Matt Madden’s 99 Ways to Tell a Story is a great exercise in creativity where he draws the same scene (him stopping work to get food, while talking with his partner) in 99 different unique ways. I’ve known of the book and its great content for years, but since Matt recently gave me a copy of the book, I wanted to make some comments about it…
One of the great aspects of this book is how overtly it shows the difference between meaning and narrative. The meaning is fairly constant throughout all 99 tellings (its what is being told), but the narrative is totally different (how it is told).
This distinction is important, because it can lead us to ask what makes different narrative styles function? How can different narrative techniques all tell the same basic meaning, and how do those styles change the meaning through their presentation?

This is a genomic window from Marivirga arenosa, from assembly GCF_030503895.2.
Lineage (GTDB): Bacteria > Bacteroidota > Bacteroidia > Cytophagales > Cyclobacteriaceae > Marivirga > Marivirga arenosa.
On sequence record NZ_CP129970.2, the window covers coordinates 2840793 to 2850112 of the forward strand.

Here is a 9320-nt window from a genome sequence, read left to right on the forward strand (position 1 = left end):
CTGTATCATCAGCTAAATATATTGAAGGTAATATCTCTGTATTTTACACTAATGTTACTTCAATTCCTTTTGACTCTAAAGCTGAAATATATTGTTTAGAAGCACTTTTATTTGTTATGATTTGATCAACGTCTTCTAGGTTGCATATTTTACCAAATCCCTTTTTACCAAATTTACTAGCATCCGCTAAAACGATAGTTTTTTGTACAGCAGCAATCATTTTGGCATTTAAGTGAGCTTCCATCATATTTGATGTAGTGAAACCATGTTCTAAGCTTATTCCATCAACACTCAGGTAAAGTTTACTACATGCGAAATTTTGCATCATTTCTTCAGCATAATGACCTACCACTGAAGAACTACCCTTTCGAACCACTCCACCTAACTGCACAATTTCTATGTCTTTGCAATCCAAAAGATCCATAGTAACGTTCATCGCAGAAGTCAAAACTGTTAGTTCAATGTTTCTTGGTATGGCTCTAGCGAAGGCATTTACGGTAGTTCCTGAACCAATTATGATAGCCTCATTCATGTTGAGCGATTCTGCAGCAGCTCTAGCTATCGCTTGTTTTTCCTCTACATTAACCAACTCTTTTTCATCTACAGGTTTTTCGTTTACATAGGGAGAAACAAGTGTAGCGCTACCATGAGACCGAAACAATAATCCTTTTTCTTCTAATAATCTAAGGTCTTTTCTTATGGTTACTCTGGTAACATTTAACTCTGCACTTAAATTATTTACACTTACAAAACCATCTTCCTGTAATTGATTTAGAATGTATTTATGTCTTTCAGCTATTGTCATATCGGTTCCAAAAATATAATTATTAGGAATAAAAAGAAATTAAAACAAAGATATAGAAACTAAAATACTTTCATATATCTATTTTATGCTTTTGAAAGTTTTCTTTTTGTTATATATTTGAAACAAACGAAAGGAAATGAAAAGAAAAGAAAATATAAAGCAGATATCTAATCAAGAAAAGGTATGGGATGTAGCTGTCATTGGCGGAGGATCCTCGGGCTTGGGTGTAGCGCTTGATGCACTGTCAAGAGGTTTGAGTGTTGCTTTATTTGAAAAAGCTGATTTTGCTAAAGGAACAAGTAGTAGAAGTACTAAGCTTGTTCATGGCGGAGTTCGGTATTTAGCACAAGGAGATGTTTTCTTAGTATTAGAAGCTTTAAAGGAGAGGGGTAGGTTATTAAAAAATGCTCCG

These questions are actually the motivating issues to most of my recent research. They also reflect the same types of questions that are asked about the construction of sentences:
what makes different [grammar] function? How can different [sentence patterns] all tell the same basic meaning, and how [does that grammar] change the meaning through their presentation?
This is a wonderful book, and very useful for novice writers looking to get a sense of how different perspectives, frames, or points of view can influence the telling of a story.
"Meaning," though is one of those words that trips up conversations between writers and linguists (it's certainly led to some confusion in our own conversations). From my perspective, meaning has nothing at all to do with what's being told, but everything to do with the purpose in telling it.